Back to School and Ready to Leap into the Unknown

In less than 12 hours, I will (probably) be back in class for the first time in too long ready to start a new school year. It will be a different challenge this year as I teach 5th grade for the first time ever and also 6th grade for the first time in seven years!

Beyond that, I know nothing - yes, less than 12 hours to go and I don’t know which class I will be in at 8.30am tomorrow (or even if I have a class at that time at all)! The problem stems from the fact that 5th grade is part of Primary school and 6th grade is part of Middle school - the two buildings are at opposite ends of the campus and as of yet, a schedule that allows me enough time to move between classes has not been devised.


Taking a brave leap or acting like lemmings? Image by Roo Reynolds

And yet I feel strangely calm. A few years ago, I would have been stressing about it, wondering how I could be sufficiently prepared when I didn’t even know which class I would be in at what time. That would have been even worse if it was in a grade I hadn’t taught before.

If I’m honest, the night before school started used to be stressful even when I knew exactly what my timetable was. I would go over my lesson plan again and again, running through each stage of the lesson in my head. I would think about exactly what I would write on the board, even what colours I would use! I would check all my materials, books, photocopies, etc. several times. In short, I would be over-prepared and yet still stressed about it….

So, what has changed? Greater experience? More self-confidence as a teacher? Not really caring anymore? (Only joking about that last one, of course, but keep it in mind - we’ll return there momentarily.) Having sat on it for the last couple of hours, I think it is another of the benefits to come from embracing the principles of dogme. I now realise that I’m not helping anyone by being so prepared. Knowing exactly how my first day back at work will pan out to the minute detail of what will be said, written, handed out and when limits learning rather than facilitating it. Instead, I embrace the unknown and go to class ready to learn about my students and explore whichever of the infinite paths our first day journey could take comes up (the ‘space’ I was exploring earlier today). I know we will focus on rules and classroom management at some point but even that will be as student-centred as possible.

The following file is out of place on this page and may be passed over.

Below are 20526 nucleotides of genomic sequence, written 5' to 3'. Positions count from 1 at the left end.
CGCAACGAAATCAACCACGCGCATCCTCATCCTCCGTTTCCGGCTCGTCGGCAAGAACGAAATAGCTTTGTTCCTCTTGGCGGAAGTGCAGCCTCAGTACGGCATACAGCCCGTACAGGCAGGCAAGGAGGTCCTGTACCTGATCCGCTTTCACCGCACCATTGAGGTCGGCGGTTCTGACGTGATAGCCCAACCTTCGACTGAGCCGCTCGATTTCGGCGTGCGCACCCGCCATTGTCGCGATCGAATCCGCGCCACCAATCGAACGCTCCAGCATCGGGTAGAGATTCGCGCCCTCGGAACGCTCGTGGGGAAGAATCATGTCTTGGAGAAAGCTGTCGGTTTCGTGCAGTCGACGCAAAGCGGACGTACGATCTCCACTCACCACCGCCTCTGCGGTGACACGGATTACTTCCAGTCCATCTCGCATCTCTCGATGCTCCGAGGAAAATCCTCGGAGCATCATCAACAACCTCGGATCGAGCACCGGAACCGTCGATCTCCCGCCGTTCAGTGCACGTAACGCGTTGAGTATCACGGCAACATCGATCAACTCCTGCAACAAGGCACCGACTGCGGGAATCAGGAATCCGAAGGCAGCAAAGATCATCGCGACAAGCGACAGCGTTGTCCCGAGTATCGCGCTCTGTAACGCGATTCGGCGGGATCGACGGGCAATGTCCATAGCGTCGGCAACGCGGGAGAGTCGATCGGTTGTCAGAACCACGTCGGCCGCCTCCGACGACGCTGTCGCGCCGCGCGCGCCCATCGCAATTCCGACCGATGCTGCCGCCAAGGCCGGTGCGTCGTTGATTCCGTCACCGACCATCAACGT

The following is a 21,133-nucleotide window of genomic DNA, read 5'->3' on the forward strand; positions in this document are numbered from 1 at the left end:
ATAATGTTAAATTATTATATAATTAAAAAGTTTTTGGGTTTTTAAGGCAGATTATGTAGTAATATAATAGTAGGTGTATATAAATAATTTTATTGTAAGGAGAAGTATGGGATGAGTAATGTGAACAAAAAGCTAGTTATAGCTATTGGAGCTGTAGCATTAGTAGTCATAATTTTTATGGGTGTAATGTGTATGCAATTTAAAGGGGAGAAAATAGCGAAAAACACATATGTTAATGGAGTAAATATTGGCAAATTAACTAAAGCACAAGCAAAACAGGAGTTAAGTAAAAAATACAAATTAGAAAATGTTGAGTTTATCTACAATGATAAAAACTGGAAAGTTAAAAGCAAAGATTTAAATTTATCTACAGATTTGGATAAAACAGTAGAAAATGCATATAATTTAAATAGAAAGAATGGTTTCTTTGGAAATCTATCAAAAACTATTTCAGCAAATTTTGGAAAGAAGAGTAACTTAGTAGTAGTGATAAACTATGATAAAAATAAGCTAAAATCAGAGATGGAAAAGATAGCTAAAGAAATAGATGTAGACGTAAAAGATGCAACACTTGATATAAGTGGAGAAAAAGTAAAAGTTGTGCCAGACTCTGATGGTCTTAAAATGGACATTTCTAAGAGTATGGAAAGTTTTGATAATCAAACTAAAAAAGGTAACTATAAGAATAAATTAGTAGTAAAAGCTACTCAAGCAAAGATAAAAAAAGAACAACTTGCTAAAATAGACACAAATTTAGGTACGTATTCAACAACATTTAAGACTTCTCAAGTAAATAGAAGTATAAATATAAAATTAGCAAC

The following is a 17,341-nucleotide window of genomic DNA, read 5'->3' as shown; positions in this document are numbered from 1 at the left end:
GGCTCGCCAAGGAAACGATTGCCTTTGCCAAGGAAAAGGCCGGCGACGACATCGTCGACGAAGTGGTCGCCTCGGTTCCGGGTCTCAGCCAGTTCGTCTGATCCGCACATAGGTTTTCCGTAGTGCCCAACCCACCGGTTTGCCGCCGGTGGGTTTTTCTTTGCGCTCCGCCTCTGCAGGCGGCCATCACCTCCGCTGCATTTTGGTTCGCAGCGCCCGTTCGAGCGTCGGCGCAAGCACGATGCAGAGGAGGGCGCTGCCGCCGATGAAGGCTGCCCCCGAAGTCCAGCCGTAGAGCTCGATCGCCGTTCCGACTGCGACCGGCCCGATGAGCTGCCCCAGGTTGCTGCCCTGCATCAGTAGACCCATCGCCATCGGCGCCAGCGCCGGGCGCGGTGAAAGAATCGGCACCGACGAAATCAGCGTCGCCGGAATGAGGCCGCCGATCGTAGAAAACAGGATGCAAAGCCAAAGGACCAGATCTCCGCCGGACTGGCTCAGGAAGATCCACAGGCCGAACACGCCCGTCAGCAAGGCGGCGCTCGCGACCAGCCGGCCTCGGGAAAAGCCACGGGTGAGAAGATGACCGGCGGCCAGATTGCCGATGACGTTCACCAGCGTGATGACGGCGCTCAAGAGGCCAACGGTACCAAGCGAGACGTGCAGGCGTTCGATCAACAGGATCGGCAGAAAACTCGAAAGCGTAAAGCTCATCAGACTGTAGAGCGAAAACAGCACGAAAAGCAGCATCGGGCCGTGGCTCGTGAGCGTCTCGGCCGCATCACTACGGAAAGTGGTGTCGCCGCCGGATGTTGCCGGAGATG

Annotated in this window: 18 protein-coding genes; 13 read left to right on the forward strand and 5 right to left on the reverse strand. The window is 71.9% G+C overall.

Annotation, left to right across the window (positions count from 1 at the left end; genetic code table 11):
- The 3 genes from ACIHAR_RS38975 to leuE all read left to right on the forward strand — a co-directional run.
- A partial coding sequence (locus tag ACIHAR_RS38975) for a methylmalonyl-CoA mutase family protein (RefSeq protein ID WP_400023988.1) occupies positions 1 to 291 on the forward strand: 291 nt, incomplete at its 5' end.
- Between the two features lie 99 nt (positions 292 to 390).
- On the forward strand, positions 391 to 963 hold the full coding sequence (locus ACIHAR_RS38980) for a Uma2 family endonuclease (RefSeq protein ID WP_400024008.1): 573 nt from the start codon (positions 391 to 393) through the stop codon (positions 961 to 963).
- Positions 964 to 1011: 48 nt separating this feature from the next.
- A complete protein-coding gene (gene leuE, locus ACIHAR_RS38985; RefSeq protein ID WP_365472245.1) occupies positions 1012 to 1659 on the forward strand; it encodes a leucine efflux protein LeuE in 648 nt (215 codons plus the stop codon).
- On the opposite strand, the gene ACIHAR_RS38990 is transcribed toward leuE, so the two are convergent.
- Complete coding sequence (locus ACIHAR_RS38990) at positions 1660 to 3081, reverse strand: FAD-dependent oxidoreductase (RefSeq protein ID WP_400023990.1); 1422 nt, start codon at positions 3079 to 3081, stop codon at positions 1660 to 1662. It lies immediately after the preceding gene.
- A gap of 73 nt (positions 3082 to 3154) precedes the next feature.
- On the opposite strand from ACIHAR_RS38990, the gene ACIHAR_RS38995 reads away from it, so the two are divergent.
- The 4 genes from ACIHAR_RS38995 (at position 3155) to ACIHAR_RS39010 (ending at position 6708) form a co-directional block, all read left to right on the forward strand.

All of which brought me back to one of the things that bugs me about ELT and education in general. Many of us as teachers feel the need to be busy, to be prepared and to plan ahead without ever questioning why. We spent the period before school opens revising the syllabus, reviewing the materials, making new hand-outs, decorating classrooms and finding out who the ‘problem’ students are from the previous teacher. Part of this (in my opinion at least) stems from fear of ‘losing control’ of the class on day one and part of it stems from the desire to be seen to be a hard-working, committed, caring teacher. Many teachers feel, as I used to, that we should be doing something in order to be ready (perhaps a lingering feeling that I should be doing something is what has driven me to write this post….)

But, as I set out above, not filling my days in the run up to school opening with ‘busy work’ does not mean I care any less. Rather, it means that I go into class with an open mind ready to involve the students as much as possible. They will help me make a list of simple class rules and any decorating will be done by them. All the while, I’ll be getting to know the new kids and catching up with the ones who’ve been in my classes before.

So, whatever 8.30am tomorrow brings, I feel ready. Ready but not over-prepared….


  1. We feel that most of the time the best activities are not the one's you've planned out, but the ones done on the spot, when you feel the group's flow, mood...We think is a matter of being aware of your students, surroundings and always creating opportunities for spontaneous ideas! We love your post, and we wish you a great class tomorrow!

  2. Have a great day tomorrow! One point (of many actually) that caught my eye was how you emphasised that fact that you overprepared for classes before and mentioning planning which colours to use on the board was used as an hyperbolic example of this extreme fussiness. In fact, I think colour usage on the board is quite important as is boardwork in general--something many teachers put little attention to in their plans, unfortunately.

  3. Have a great one, Dave! For the trek over to Middle School - roller blades :-) T..

  4. Dogme mogme as we say in Turkey. You got over the '10 year pain barrier' and you finally feel like a real teacher :-)

    Actually, I've only really felt more relaxed about it over the last couple of years since approaching teaching as more of a partnership between myself and the students than me delivering information to their heads. Some might say that were bordering on dogme...

    Have a good year, Dave. I've another week skulking about in my office.

  5. Thanks for the comments, as always :)

    Tyson - I agree that use of colours is an important factor in effective boardwork. I just no longer think it's something that should be fussed over or written into plans. ;)

    Adam - I wouldn't put my new approach down to the '10 year pain barrier' as I was still the same just 2 years ago, right before I started the MA, which in turn led me towards the dogme path. It was only then that I realised over-planning was more restrictive than helpful (at least from a student's point of view.


Post a comment

Thanks for commenting! Your comment will appear after Dave has approved it. :-)